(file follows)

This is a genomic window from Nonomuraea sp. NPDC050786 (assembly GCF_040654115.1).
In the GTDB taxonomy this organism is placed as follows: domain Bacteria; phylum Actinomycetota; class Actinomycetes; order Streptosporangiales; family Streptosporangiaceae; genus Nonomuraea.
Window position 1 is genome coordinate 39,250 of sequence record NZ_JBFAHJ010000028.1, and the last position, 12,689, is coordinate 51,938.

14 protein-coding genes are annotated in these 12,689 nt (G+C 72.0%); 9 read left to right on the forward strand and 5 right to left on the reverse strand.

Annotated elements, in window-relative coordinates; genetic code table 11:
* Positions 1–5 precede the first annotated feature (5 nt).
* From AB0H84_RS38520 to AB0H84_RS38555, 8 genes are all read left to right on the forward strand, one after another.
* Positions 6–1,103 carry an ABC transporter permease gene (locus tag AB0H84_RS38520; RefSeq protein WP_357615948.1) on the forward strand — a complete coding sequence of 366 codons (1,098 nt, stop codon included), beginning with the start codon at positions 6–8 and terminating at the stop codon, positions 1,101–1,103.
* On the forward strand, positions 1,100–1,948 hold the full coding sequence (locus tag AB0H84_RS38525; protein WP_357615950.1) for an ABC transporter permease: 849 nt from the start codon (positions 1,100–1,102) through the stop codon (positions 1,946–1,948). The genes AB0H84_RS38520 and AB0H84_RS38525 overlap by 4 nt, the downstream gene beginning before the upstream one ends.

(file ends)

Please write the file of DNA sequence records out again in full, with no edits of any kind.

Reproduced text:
This is a genomic window from Nonomuraea sp. NPDC050786 (assembly GCF_040654115.1).
In the GTDB taxonomy this organism is placed as follows: domain Bacteria; phylum Actinomycetota; class Actinomycetes; order Streptosporangiales; family Streptosporangiaceae; genus Nonomuraea.
Window position 1 is genome coordinate 39,250 of sequence record NZ_JBFAHJ010000028.1, and the last position, 12,689, is coordinate 51,938.

14 protein-coding genes are annotated in these 12,689 nt (G+C 72.0%); 9 read left to right on the forward strand and 5 right to left on the reverse strand.

Annotated elements, in window-relative coordinates; genetic code table 11:
* Positions 1–5 precede the first annotated feature (5 nt).
* From AB0H84_RS38520 to AB0H84_RS38555, 8 genes are all read left to right on the forward strand, one after another.
* Positions 6–1,103 carry an ABC transporter permease gene (locus tag AB0H84_RS38520; RefSeq protein WP_357615948.1) on the forward strand — a complete coding sequence of 366 codons (1,098 nt, stop codon included), beginning with the start codon at positions 6–8 and terminating at the stop codon, positions 1,101–1,103.
* On the forward strand, positions 1,100–1,948 hold the full coding sequence (locus tag AB0H84_RS38525; protein WP_357615950.1) for an ABC transporter permease: 849 nt from the start codon (positions 1,100–1,102) through the stop codon (positions 1,946–1,948). The genes AB0H84_RS38520 and AB0H84_RS38525 overlap by 4 nt, the downstream gene beginning before the upstream one ends.